Ever had opposing counsel tie you up on appeal with endless extensions after extensions? I once got tied up on an appeal taken before a final judgment where the appellant’s counsel got four extensions of time to file the opening brief. Over a year and a half passed before he filed the first brief. The case settled shortly after we responded.
Appellate Rule 263(b) of the South Carolina Rules of Appellate Procedure governs extensions of time. There is really only two requirements, one written and the other from older cases.
The written requirement is that the parties may not agree to extend the time on their own. Consent from the other party is helpful, but an extension requires a court order.
The second unwritten but common sense requirement is that you must seek an extension before the time expires. This comes from older cases like Wade v. Gore, 154 S.C. 262, 151 S.E. 470 (1930). The Court in Wade set forth enduring procedures:
- seek an extension early enough, and before the time has expired, to get opposing counsel’s consent to the extension;
- seek an extension early enough for the court to rule on it before the time expires.
What makes Wade more interesting is its warning about what happens if you let the deadline slip by without moving for an extension. The Court concluded that the appeal will be dismissed and not reinstated unless the appellant shows that he or she sought an extension or had some “especially good reason” not to. Wade, 151 S.E. at 472 (emphasis in original).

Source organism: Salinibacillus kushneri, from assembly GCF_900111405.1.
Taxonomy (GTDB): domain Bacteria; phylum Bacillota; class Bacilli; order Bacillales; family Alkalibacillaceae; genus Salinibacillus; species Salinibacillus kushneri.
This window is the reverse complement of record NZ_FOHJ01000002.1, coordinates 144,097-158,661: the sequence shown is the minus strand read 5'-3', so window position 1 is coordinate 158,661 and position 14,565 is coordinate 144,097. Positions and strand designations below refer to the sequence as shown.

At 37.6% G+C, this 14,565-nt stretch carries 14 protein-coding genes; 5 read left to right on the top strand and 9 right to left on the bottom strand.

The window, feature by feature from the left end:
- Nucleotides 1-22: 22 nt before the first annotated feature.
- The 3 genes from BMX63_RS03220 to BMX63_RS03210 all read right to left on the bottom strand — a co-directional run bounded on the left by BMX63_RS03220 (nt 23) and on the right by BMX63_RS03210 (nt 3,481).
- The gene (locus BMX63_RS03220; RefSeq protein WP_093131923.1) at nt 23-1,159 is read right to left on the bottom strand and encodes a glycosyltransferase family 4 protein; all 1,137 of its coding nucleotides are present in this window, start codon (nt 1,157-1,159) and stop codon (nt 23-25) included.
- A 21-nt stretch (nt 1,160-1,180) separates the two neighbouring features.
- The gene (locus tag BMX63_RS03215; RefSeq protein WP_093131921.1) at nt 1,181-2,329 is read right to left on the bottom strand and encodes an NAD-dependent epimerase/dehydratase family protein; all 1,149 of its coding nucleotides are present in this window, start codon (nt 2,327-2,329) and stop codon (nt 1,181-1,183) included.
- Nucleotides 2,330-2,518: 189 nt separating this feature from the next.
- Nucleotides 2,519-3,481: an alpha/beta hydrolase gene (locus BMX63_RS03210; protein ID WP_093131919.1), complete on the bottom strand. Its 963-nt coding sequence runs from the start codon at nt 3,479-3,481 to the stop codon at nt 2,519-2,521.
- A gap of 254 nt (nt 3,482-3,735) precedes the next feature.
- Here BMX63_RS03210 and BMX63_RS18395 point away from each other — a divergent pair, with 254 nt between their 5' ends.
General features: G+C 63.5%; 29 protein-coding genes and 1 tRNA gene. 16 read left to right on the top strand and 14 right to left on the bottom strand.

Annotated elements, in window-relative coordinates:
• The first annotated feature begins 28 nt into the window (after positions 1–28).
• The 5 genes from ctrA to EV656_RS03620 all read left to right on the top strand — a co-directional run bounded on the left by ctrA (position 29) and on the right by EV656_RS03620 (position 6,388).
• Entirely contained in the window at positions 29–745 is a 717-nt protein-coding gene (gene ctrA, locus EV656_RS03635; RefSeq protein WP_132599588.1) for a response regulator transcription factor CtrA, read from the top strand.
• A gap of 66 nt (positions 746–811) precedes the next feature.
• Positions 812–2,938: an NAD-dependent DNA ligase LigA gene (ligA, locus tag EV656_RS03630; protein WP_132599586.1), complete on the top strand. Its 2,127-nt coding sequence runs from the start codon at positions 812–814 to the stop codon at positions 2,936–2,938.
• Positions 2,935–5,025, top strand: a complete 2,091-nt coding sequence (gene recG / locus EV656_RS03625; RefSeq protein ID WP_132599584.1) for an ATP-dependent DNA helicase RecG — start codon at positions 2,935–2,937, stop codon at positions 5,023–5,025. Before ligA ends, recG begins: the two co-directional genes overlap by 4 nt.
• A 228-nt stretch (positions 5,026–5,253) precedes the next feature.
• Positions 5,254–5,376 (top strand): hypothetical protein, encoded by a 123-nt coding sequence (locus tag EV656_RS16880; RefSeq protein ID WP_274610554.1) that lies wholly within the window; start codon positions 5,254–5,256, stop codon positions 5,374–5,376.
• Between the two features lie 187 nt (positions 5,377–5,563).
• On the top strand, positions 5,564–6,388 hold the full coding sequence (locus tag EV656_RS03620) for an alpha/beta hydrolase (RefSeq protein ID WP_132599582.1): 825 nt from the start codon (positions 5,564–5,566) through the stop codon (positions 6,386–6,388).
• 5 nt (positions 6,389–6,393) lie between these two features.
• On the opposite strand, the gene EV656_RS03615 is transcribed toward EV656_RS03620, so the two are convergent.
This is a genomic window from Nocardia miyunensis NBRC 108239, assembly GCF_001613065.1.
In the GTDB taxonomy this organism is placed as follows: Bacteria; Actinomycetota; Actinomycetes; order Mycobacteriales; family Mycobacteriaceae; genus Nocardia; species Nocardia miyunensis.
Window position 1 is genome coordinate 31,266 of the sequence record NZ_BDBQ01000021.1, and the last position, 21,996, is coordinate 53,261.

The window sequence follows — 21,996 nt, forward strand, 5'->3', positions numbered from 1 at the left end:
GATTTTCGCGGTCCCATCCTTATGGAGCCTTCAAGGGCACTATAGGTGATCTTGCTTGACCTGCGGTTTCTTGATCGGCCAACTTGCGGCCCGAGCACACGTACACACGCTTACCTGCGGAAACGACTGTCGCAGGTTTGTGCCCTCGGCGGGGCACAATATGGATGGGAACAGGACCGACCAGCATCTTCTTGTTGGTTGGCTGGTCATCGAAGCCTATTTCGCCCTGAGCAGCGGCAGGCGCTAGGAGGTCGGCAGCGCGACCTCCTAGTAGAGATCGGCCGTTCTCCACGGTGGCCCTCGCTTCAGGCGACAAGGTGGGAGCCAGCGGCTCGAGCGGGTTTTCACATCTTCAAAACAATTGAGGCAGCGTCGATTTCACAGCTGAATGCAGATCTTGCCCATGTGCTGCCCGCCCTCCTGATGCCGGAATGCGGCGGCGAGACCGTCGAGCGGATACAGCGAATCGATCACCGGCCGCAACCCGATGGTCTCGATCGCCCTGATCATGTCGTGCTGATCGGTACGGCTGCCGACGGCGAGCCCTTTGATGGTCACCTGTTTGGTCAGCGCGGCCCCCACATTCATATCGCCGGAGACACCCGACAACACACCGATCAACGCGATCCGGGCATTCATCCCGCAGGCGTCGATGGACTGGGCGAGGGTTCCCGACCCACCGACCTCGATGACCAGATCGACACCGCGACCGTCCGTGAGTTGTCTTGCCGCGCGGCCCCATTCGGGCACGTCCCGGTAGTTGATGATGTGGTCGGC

Several decisions follow Wade and refuse to reinstate appeals where an appellant let the time go by without moving for an extension. Southland Mobile Homes of South Carolina, Inc. v. Assoc., 270 S.C. 525, 244 S.E.2d 211 (1978)(failure to timely serve proposed case and exceptions); Sellars v. Nicholson, 243 S.C. 340, 133 S.E.2d 837 (1963)(failure to timely docket appeal).
Rule 260, SCACR, seems to say the same thing. It provides that an appeal shall be dismissed if an appellant fails to comply with the Rules, which would include missed deadlines, and that the appeal may not be reinstated “except by leave of the court for good cause shown.” It is only a step away to say that you can’t show good cause to reinstate the appeal if you never moved for an extension.
The Second Circuit Court of Appeal reached this conclusion last May, denying a motion to reinstate an appeal that the Court dismissed for missing an already extended deadline.
The lesson – move for an extension before the filing is due, and do it early enough seek consent from opposing counsel. I have never heard tell of the court denying an extension when the movant had opposing counsel’s consent.
One last wrinkle – the Court cannot extend the time to serve the notice of appeal. Timely service of the notice of appeal is jurisdictional. Letting that deadline pass is one of the few unpardonable sins.
What is you experience with getting appellate extensions of time? Ever had a request turned down? Please leave a reply of reach me at www.attorneyroberthill.com.